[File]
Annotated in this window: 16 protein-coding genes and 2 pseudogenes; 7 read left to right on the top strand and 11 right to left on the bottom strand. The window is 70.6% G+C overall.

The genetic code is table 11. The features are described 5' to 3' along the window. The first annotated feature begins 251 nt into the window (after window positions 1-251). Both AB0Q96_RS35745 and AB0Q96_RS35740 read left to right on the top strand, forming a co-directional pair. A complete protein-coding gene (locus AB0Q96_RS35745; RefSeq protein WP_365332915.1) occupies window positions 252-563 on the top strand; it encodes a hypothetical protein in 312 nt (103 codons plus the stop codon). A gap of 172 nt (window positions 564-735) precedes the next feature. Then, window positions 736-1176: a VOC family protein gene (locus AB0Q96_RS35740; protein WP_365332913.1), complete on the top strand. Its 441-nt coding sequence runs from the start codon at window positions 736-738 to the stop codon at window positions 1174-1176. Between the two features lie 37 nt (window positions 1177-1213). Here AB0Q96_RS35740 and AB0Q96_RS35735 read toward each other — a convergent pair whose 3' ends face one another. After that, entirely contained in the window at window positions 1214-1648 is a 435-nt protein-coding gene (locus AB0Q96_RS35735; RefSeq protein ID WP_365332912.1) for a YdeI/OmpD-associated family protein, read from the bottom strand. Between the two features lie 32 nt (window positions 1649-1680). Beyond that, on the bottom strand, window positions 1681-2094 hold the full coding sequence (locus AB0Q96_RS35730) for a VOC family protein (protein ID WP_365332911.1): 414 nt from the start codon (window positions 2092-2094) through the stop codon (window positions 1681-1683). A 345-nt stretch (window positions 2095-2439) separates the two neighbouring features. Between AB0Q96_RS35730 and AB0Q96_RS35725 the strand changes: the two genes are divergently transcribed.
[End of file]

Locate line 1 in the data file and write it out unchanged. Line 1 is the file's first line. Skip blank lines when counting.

Annotated in this window: 16 protein-coding genes and 2 pseudogenes; 7 read left to right on the top strand and 11 right to left on the bottom strand. The window is 70.6% G+C overall.